The Effects Masks Have on Air Flow from Speech

22 April 2022

UC Mechanical Engineering and the Department of Linguistics demonstrate new insights into the effects of speech air flow while wearing masks.

  • SpeechAirflowCrop

The UC Department of Mechanical Engineering is delighted to announce the recent publication of Speech air flow with and without face masks, in Scientific Reports - Nature. This cross-departmental collaborative piece was produced by a team of UC Academics representing both Mechanical Engineering, the Department of Linguistics, and the New Zealand Institute of Language, Brain, and Behaviour, to seek out new insights into the effect of different commonly used face coverings (i.e., cloth masks, surgical masks, N95/K95) on speech related air flow.

Studies involving mask use over the past couple of years have largely focused on their efficacy against bacteria and viral related particle transmission, giving this team of researchers an opportunity to explore a nascent approach. By concentrating on large eddy air motion that are generated through speech, the team can distinguish between the effectiveness found using different materials of different masks. This was achieved by utilizing a single-mirror schlieren system to visually capture changes in air density produced by breathing and speech.

When discussing the efforts made between the Engineering and Linguistic Departments, Engineering Professor Mark Jermy recounted, "It's great to be working with linguists who are leading in their field. This is an application of schlieren imaging I'd never really thought about- it's great to do interdisciplinary work like this and come across new problems."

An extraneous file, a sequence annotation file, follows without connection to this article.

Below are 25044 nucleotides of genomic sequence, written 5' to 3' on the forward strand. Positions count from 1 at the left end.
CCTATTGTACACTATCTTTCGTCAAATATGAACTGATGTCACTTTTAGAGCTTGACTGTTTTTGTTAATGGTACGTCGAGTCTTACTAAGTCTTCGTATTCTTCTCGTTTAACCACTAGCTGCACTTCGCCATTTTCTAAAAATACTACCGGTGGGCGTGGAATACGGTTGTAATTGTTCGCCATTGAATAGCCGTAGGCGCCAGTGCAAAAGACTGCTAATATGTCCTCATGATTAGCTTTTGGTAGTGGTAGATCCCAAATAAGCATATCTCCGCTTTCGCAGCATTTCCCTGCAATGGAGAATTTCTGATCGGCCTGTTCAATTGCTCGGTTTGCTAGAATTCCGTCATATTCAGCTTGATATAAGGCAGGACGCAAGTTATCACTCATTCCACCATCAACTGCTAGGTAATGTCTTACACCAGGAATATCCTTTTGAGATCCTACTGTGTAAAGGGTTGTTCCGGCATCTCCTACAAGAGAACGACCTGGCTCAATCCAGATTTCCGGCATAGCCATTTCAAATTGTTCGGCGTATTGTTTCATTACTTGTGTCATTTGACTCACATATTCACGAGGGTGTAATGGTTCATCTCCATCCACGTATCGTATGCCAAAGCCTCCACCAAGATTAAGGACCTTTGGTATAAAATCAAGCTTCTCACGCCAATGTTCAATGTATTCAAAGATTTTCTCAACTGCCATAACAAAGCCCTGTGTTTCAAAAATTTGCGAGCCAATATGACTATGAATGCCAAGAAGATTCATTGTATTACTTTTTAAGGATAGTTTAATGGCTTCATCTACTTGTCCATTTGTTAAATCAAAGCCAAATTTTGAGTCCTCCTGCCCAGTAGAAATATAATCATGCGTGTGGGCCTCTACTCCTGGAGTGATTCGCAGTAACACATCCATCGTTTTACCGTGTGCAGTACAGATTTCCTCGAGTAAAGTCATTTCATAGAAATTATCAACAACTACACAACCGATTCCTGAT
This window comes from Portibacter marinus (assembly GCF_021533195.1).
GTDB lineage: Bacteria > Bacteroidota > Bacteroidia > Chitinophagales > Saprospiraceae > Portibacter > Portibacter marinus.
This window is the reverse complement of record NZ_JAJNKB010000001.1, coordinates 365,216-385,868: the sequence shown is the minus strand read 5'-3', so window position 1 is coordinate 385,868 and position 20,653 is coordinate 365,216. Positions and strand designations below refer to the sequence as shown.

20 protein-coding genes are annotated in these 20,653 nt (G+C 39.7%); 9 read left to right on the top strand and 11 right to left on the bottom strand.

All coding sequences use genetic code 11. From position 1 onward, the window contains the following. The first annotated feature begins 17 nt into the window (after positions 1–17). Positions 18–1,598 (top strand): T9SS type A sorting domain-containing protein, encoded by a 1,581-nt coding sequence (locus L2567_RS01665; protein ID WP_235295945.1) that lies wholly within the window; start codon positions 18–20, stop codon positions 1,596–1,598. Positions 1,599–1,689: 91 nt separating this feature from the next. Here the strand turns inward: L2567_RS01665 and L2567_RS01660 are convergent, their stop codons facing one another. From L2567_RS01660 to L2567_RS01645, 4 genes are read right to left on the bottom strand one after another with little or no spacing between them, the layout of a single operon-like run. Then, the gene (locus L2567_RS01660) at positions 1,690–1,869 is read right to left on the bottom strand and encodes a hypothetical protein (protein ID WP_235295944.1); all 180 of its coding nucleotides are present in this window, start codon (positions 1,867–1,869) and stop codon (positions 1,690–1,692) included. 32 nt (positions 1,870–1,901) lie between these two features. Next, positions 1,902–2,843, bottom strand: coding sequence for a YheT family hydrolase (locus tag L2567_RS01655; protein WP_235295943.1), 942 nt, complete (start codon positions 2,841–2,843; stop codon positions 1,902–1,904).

As the study related to speech production, PhD student Peiman Pishyar-Dehkordi helped account for the nuances involved with speech production by transcribing the acoustic variables associated with the study and selecting the pangram sentences that were spoken by the study’s participant. This was a crucial step to account for all the individual phones of English and provide for the “full range of turbulent and laminar air flow patterns used in English.”

Results of the study demonstrate that relatively non-porous, multi-layered mask options, such as the N95/K95 performed measurably better in preventing forward momentum of air flow compared to surgical, cloth, and especially pollen masks. However, resonating with the results found in Kellogg’s study An experimental study of the efficacy of gauze face masks from a century ago, the team demonstrated that while masks have the ability to catch and slow the spread of air flow from a speaker, they ultimately cannot stop it completely.

Senior Lecturer in the Linguistics Department and lead author Donald Derrick had this to say,  “While masks can slow down air flow, they cannot completely stop it. So, their greatest potential value is within medium risk environments…meaning a medium density of people in an indoor area, and for a short amount of time.”

The results of the study indicate that all the tested masks slowed down speech air flow when compared to not wearing a face mask. The team further suggests how “there is a trade-off in a mask’s ability to catch material (in this case air), and a tendency for material to leak around the sides of the mask.”  With these considerations in mind, mask selection may be best suited to account for an individual’s specific circumstance of potential exposure.

UC Mech Engineering would like to thank the team for their recent contribution and anticipates  hearing about any further development from this study in the future.

Article Link

DOI: https://doi.org/10.1038/s41598-021-04745-z

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